`The BMA has significant concerns in respect of the auction system for skilled migrants under Tier 2 which has been proffered as an option within the UK Border Agency’s consultation ‘Limits on non-EU economic migration’. The concept of organisations bidding for visas with those prepared to pay the largest sums securing the visas at the expense of less wealthy organisations does not constitute an appropriate use of public funds. At a time when huge cuts are being made in public sector budgets, forcing organisations to use much-needed resources as part of a bidding war for staff does not seem apt. Such a practice might be more acceptable within the private sector where companies will often commit significant resources to attracting the right individuals to work for them, but within the public sector this option appears dubious and impractical.
Merging the Resident Labour Market Test with the Shortage Occupation List
16. The BMA believes that the proposed merger of the Resident Labour Market Test (RLMT) with the Shortage Occupation List has several worrying implications not least the potential for regional shortages to be ignored and potentially exacerbated. The RLMT currently provides a valid route for employers to recruit staff from outside the UK when the resident workforce can’t fill vacancies. Merging the RLMT route and shortage occupation list would only allow for recruitment to take place if there is a national shortage in that occupation and the job has been extensively advertised and no one suitable has applied from the resident workforce. Ultimately, this would mean that regional shortages would be ignored and employers would be unable to recruit on this basis alone. The RLMT in its current form has been widely used by employers and merging it with the shortage occupation list is likely to exacerbate shortages that exist in certain regions of the country.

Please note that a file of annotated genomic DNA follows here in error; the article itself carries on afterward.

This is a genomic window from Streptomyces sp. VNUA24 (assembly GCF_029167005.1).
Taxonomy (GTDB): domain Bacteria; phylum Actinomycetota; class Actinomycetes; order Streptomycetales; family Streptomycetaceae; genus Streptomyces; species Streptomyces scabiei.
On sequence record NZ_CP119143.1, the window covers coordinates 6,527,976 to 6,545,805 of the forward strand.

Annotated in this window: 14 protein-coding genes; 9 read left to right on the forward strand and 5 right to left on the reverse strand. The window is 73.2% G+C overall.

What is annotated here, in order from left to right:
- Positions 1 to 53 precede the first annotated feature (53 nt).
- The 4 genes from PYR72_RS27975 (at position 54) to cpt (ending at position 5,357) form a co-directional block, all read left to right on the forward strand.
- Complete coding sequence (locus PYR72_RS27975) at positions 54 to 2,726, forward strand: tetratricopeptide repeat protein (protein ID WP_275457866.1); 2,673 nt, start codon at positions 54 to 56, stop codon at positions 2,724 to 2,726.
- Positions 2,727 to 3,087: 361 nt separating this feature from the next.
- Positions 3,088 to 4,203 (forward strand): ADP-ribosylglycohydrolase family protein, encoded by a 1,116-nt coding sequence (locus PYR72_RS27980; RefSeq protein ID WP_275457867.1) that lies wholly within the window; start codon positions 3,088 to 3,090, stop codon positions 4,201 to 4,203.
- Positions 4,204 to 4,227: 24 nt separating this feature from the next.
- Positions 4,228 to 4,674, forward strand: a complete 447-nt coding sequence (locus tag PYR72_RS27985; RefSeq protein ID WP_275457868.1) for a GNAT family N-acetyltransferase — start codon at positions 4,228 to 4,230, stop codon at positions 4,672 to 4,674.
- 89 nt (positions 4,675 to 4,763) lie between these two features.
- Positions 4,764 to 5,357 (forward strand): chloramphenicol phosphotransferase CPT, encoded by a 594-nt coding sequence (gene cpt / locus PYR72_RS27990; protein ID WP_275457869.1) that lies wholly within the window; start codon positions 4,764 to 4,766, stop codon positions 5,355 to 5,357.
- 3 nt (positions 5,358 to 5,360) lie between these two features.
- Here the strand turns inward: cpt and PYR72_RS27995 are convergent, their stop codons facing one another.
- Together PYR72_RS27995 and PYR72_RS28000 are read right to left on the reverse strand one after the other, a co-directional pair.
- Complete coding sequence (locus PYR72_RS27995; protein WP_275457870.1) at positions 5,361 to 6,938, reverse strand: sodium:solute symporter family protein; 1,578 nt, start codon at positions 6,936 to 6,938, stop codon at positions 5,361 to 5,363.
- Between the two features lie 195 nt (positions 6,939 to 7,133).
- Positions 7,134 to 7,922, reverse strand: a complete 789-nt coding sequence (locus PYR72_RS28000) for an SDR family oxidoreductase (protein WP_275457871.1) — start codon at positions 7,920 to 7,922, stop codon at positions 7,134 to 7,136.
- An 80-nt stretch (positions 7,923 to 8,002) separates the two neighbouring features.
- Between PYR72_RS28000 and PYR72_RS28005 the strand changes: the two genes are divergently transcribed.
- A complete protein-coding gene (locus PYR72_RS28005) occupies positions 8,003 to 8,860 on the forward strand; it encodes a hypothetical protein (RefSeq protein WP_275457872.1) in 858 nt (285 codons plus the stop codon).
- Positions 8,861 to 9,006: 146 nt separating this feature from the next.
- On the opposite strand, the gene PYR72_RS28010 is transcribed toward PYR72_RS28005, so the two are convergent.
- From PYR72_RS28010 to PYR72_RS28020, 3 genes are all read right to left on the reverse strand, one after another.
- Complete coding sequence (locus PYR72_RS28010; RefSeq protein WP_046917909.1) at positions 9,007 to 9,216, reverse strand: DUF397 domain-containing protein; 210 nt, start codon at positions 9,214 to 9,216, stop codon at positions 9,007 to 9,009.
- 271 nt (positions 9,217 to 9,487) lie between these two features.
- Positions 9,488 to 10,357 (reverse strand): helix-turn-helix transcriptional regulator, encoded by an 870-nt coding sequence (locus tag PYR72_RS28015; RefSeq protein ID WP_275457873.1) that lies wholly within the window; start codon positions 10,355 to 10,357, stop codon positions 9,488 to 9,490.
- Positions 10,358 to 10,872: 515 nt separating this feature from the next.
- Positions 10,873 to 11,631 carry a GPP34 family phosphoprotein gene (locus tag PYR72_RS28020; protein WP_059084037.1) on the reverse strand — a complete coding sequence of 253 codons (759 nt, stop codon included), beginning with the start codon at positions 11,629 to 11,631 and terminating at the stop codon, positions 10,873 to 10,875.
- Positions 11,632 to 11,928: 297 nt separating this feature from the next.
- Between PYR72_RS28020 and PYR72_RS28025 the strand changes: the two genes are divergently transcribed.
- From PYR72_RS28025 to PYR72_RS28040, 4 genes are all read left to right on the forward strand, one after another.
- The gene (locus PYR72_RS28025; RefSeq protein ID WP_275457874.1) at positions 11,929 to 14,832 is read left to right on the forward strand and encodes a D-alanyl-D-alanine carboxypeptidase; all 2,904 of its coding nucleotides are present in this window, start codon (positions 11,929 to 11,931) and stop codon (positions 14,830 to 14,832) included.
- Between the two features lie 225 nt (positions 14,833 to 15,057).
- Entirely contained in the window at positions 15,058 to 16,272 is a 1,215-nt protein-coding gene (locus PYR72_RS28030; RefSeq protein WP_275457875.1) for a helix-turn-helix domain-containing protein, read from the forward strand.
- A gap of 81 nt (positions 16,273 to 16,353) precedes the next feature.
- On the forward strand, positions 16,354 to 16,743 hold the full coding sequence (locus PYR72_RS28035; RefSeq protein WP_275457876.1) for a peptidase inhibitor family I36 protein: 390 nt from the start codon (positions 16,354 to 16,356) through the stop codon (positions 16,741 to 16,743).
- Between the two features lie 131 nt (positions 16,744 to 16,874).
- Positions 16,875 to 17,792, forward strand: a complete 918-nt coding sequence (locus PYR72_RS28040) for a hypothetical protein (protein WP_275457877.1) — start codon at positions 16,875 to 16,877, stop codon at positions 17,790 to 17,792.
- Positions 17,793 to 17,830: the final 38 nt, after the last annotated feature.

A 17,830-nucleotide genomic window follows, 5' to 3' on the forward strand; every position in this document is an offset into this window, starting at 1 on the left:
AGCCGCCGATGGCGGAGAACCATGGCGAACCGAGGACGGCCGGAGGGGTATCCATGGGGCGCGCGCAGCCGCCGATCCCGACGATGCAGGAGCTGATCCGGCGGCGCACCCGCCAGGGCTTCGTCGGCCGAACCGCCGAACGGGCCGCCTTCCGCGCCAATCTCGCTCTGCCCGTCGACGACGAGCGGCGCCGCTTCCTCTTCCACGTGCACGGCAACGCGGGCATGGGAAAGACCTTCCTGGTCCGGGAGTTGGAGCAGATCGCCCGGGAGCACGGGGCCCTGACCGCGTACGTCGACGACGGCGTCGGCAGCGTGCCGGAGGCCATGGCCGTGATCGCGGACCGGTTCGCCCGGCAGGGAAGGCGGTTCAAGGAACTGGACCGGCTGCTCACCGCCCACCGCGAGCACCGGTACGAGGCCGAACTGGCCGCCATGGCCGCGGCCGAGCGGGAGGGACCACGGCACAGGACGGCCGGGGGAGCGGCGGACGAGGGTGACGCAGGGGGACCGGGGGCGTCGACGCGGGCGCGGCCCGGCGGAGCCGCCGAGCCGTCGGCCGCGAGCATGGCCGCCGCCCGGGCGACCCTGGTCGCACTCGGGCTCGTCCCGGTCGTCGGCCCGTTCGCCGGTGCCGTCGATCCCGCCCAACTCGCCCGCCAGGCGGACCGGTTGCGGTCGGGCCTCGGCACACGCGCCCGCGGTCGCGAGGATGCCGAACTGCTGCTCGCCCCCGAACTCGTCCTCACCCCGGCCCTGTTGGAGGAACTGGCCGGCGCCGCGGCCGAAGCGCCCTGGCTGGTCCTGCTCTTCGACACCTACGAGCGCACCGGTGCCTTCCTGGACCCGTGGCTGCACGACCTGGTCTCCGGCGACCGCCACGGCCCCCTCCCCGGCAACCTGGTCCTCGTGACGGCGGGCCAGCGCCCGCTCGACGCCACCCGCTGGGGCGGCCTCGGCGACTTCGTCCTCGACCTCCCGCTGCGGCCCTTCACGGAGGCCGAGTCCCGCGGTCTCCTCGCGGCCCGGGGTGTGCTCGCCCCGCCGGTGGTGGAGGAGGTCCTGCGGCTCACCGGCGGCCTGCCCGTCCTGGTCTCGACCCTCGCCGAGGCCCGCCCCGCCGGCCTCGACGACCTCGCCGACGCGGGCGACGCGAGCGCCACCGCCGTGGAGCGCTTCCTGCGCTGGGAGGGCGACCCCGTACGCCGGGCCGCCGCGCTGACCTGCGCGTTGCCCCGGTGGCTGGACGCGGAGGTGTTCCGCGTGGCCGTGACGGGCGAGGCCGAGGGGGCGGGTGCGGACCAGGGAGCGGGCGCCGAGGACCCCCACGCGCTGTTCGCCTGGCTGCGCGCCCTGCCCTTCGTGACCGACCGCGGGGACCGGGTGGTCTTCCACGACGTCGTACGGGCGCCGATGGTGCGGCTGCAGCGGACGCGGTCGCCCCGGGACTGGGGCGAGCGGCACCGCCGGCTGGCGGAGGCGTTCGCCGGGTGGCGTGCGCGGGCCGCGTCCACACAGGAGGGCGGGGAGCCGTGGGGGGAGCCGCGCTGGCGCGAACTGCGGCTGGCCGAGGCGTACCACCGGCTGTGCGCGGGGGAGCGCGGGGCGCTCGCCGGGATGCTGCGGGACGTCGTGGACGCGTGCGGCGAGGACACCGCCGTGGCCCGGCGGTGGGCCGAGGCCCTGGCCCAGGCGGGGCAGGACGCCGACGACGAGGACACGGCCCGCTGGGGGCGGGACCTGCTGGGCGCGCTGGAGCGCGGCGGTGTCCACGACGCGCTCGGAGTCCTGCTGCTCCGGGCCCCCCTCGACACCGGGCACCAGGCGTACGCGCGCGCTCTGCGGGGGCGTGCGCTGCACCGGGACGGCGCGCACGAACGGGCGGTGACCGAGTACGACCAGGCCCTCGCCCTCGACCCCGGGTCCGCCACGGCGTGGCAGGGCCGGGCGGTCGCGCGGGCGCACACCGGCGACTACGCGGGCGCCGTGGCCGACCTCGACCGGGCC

`It is the BMA’s view that any merging of the RLMT with the Shortage Occupation List must involve a review of how shortage occupations are identified and whether any allowances can be made for regional shortages in particular professions/ medical specialties or in situations where an individual employer is suffering significant staff shortages.
`In principle, the BMA supports the concept of upskilling the resident workforce to reduce the demand for skilled migration. In practice this will be difficult to achieve in respect of the medical profession due to the length of training required to become a doctor and the intellectual ability needed to take up a medical degree.
`In relation to medical vacancies there remains a need to ensure that posts in less popular medical specialties and in less popular regions of the country are made as attractive as possible to generate greater interest from the resident population. This is likely to take time and investment but is not necessarily a process that requires any significant upskilling of the resident medical workforce outside of the existing training structures in place.